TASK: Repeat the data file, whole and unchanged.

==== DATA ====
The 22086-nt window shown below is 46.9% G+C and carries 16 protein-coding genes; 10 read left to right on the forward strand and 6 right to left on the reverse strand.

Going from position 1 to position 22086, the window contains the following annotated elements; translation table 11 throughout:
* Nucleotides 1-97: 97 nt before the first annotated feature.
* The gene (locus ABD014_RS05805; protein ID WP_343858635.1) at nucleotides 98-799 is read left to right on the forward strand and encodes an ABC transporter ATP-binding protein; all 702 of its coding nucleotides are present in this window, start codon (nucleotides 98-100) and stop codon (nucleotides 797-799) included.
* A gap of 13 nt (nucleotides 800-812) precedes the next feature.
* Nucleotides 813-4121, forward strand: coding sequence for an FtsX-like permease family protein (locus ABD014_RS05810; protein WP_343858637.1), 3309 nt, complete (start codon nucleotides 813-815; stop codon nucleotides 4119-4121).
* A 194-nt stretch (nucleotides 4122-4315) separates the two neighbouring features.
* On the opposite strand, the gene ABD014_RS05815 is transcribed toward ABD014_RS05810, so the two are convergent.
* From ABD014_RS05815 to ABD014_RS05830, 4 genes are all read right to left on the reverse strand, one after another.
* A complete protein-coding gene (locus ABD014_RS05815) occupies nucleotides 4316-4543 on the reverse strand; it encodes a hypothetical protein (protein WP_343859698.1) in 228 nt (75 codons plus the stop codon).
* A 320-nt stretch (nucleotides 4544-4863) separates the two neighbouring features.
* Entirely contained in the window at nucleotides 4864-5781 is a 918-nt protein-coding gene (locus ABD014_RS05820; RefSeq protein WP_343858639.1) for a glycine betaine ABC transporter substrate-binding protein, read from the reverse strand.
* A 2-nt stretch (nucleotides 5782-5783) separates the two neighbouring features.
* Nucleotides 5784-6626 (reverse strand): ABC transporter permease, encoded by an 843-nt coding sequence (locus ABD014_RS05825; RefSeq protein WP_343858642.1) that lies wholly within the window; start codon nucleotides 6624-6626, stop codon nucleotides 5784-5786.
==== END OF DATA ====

The 22086-nt window shown below is 46.9% G+C and carries 16 protein-coding genes; 10 read left to right on the forward strand and 6 right to left on the reverse strand.

Going from position 1 to position 22086, the window contains the following annotated elements; translation table 11 throughout:
* Nucleotides 1-97: 97 nt before the first annotated feature.
* The gene (locus ABD014_RS05805; protein ID WP_343858635.1) at nucleotides 98-799 is read left to right on the forward strand and encodes an ABC transporter ATP-binding protein; all 702 of its coding nucleotides are present in this window, start codon (nucleotides 98-100) and stop codon (nucleotides 797-799) included.
* A gap of 13 nt (nucleotides 800-812) precedes the next feature.
* Nucleotides 813-4121, forward strand: coding sequence for an FtsX-like permease family protein (locus ABD014_RS05810; protein WP_343858637.1), 3309 nt, complete (start codon nucleotides 813-815; stop codon nucleotides 4119-4121).
* A 194-nt stretch (nucleotides 4122-4315) separates the two neighbouring features.
* On the opposite strand, the gene ABD014_RS05815 is transcribed toward ABD014_RS05810, so the two are convergent.
* From ABD014_RS05815 to ABD014_RS05830, 4 genes are all read right to left on the reverse strand, one after another.
* A complete protein-coding gene (locus ABD014_RS05815) occupies nucleotides 4316-4543 on the reverse strand; it encodes a hypothetical protein (protein WP_343859698.1) in 228 nt (75 codons plus the stop codon).
* A 320-nt stretch (nucleotides 4544-4863) separates the two neighbouring features.
* Entirely contained in the window at nucleotides 4864-5781 is a 918-nt protein-coding gene (locus ABD014_RS05820; RefSeq protein WP_343858639.1) for a glycine betaine ABC transporter substrate-binding protein, read from the reverse strand.
* A 2-nt stretch (nucleotides 5782-5783) separates the two neighbouring features.
* Nucleotides 5784-6626 (reverse strand): ABC transporter permease, encoded by an 843-nt coding sequence (locus ABD014_RS05825; RefSeq protein WP_343858642.1) that lies wholly within the window; start codon nucleotides 6624-6626, stop codon nucleotides 5784-5786.